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A cornerstone in the history of hypertension: the seventieth anniversary of the discovery of angiotensin

Milei, José

Journal of Cardiovascular Medicine:
doi: 10.2459/JCM.0b013e3283356607
Original articles
Abstract

In 1939, two independent teams, in Buenos Aires and Indianapolis, identified the polypeptide angiotensin. In 1934, Goldblatt et al. demonstrated that partial occlusion of the renal arteries produces hypertension in dogs, and Houssay in 1936 predicted the presence of a humoral mechanism and, with Fasciolo, demonstrated that the ischemic kidneys released a pressor substance that increased the recipient's blood pressure. Later on, Taquini proved that the rise in blood pressure that follows the re-establishment of circulation in kidneys was also produced by a plasmatic substance from the venous blood of acute ischemic kidneys and it was called ‘hypertensin’. Then, they proved that it was the result of an enzymatic reaction in which renin was the enzyme and plasma the substrate. At the same time, in 1939, Page et al. postulated that renin activated by plasma becomes vasoactive and the substance was called ‘angiotonin’. Page's group began in 1937, with the purification of renin, studying its renal hemodynamic effects. Later on, Page et al. acknowledged in 1943 the enzymatic nature of the system and renamed their so-called renin-activator as renin substrate. Both groups fused the two original names into ‘angiotensin’ during a meeting at Michigan in 1958, making the ‘adventure of the discovery of angiotensin’ a reality.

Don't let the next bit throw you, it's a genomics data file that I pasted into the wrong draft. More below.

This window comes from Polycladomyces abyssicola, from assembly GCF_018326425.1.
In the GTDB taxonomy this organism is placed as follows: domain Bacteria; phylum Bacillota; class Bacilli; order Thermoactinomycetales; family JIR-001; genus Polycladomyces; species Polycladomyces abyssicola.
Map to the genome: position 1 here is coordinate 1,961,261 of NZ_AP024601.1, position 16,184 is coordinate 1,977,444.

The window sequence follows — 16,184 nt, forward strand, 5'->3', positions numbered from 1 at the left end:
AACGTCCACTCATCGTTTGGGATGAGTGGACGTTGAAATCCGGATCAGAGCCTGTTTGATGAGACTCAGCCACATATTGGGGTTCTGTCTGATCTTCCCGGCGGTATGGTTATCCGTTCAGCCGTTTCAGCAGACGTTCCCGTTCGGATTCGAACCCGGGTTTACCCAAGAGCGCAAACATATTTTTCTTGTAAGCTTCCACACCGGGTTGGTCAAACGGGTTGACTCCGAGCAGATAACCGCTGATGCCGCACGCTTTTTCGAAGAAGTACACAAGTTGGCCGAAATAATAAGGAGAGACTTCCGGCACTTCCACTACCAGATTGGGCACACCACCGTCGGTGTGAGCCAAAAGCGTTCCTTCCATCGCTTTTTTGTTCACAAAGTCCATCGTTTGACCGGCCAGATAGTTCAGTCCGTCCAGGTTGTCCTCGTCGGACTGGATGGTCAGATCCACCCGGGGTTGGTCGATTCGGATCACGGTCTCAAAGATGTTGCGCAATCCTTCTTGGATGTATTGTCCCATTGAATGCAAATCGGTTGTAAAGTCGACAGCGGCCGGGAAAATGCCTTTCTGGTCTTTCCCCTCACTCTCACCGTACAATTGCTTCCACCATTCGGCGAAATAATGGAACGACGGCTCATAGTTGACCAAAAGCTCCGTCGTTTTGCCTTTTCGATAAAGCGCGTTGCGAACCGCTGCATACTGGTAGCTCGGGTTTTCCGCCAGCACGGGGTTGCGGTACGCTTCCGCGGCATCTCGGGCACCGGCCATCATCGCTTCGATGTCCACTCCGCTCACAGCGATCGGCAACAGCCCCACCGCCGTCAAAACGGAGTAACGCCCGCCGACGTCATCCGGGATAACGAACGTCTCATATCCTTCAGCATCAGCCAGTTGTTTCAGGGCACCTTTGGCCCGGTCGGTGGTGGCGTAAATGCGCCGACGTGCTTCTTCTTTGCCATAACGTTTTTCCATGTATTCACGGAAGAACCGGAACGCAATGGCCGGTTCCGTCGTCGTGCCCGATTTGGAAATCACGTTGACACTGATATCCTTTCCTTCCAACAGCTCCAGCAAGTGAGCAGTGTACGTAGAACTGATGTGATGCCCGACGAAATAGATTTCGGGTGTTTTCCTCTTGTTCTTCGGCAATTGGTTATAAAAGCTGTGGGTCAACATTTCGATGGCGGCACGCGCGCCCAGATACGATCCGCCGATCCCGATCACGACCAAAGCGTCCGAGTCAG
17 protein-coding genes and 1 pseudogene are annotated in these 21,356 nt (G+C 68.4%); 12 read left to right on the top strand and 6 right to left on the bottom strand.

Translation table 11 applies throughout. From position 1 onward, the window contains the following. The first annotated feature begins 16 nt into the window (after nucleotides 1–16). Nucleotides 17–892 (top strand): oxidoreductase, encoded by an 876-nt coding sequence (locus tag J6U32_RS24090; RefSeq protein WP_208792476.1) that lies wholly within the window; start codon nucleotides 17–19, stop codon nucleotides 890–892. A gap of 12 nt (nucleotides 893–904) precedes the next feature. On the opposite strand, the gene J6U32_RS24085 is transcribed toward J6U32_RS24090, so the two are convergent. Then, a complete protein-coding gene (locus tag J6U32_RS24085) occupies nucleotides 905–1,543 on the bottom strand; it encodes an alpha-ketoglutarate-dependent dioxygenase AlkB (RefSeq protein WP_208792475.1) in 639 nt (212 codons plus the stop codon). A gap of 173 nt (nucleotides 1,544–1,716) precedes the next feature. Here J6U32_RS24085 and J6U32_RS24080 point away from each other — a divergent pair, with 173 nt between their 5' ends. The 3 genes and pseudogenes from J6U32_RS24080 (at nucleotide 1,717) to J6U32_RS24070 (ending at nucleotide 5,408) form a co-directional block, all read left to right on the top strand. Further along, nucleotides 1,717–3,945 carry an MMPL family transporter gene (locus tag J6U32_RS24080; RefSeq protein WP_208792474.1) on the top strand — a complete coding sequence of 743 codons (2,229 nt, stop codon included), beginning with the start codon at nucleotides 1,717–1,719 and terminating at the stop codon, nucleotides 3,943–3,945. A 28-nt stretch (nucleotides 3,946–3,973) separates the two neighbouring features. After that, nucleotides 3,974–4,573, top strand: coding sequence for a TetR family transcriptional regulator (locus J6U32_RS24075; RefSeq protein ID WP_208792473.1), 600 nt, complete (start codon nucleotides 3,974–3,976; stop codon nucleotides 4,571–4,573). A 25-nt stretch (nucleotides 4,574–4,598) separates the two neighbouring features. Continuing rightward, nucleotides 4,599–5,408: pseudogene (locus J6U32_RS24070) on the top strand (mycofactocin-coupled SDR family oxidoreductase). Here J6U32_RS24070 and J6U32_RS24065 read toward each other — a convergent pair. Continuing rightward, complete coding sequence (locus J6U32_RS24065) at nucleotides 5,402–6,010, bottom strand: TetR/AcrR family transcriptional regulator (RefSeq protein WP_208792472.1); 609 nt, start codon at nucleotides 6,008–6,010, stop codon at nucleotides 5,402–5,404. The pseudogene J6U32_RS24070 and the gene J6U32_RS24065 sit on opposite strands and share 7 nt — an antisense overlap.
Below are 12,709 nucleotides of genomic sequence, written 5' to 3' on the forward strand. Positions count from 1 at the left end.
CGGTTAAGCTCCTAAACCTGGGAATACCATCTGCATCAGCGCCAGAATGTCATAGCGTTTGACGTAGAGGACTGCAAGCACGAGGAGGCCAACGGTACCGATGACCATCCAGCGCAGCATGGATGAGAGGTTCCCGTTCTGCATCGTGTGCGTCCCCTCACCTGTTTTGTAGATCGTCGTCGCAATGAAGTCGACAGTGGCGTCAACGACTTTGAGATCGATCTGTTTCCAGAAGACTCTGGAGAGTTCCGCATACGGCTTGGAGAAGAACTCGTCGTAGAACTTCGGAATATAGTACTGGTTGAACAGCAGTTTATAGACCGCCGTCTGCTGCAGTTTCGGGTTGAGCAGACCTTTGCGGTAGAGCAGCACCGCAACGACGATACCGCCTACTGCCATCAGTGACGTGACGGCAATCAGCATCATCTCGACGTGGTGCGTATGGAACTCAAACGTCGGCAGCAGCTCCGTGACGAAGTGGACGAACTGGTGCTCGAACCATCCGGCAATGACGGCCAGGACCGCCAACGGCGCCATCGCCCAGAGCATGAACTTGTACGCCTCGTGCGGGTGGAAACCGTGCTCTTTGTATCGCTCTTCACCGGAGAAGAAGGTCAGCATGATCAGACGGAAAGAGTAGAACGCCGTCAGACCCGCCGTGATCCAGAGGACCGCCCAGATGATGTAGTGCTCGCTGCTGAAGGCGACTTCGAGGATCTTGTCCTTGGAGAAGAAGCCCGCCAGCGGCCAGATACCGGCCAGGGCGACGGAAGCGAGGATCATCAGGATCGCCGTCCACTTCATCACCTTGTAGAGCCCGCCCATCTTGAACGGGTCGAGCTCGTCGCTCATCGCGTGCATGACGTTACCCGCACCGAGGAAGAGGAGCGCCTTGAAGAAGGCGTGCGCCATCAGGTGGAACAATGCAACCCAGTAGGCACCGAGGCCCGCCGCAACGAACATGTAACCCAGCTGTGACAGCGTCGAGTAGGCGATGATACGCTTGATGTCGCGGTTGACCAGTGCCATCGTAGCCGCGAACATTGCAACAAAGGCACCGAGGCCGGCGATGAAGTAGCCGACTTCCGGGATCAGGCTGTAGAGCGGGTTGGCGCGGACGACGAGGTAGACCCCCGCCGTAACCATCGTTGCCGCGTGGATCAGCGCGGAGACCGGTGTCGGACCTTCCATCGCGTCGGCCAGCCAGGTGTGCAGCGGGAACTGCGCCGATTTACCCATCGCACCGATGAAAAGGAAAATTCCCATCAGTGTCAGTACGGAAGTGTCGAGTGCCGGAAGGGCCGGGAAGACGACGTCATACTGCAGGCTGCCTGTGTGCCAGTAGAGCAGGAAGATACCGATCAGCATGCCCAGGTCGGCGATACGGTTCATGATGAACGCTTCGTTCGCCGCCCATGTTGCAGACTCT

Author Information

Instituto de Investigaciones Cardiológicas ‘Prof. Dr Alberto C. Taquini’ (ININCA), Universidad de Buenos Aires, Consejo Nacional de Investigaciones Científicas y Técnicas, Buenos Aires, Argentina

Received 4 November, 2009

Accepted 16 November, 2009

Correspondence to Professor Dr José Milei, Director del ININCA, Marcelo T de Alvear 2270 (C1122AAJ), Ciudad de Buenos Aires, Argentina Tel: +54 11 45083888; e-mail: ininca@fmed.uba.ar.

© 2010 Italian Federation of Cardiology. All rights reserved.